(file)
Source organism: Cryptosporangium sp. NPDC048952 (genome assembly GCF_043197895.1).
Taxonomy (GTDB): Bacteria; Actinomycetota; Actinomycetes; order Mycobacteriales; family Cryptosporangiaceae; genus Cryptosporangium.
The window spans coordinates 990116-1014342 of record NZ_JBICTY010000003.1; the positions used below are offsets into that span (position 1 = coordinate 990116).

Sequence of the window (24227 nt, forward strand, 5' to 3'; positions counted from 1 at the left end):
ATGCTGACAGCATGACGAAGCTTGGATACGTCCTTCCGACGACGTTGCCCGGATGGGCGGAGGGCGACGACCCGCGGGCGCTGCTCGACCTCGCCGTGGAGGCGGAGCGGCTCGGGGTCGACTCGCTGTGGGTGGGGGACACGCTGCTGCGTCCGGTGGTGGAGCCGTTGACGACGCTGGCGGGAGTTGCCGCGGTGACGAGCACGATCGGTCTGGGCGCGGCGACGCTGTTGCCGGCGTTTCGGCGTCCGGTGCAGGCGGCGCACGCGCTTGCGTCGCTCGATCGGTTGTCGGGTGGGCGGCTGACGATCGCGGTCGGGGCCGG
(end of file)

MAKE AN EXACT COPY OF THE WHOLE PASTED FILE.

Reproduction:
Source organism: Cryptosporangium sp. NPDC048952 (genome assembly GCF_043197895.1).
Taxonomy (GTDB): Bacteria; Actinomycetota; Actinomycetes; order Mycobacteriales; family Cryptosporangiaceae; genus Cryptosporangium.
The window spans coordinates 990116-1014342 of record NZ_JBICTY010000003.1; the positions used below are offsets into that span (position 1 = coordinate 990116).

Sequence of the window (24227 nt, forward strand, 5' to 3'; positions counted from 1 at the left end):
ATGCTGACAGCATGACGAAGCTTGGATACGTCCTTCCGACGACGTTGCCCGGATGGGCGGAGGGCGACGACCCGCGGGCGCTGCTCGACCTCGCCGTGGAGGCGGAGCGGCTCGGGGTCGACTCGCTGTGGGTGGGGGACACGCTGCTGCGTCCGGTGGTGGAGCCGTTGACGACGCTGGCGGGAGTTGCCGCGGTGACGAGCACGATCGGTCTGGGCGCGGCGACGCTGTTGCCGGCGTTTCGGCGTCCGGTGCAGGCGGCGCACGCGCTTGCGTCGCTCGATCGGTTGTCGGGTGGGCGGCTGACGATCGCGGTCGGGGCCGG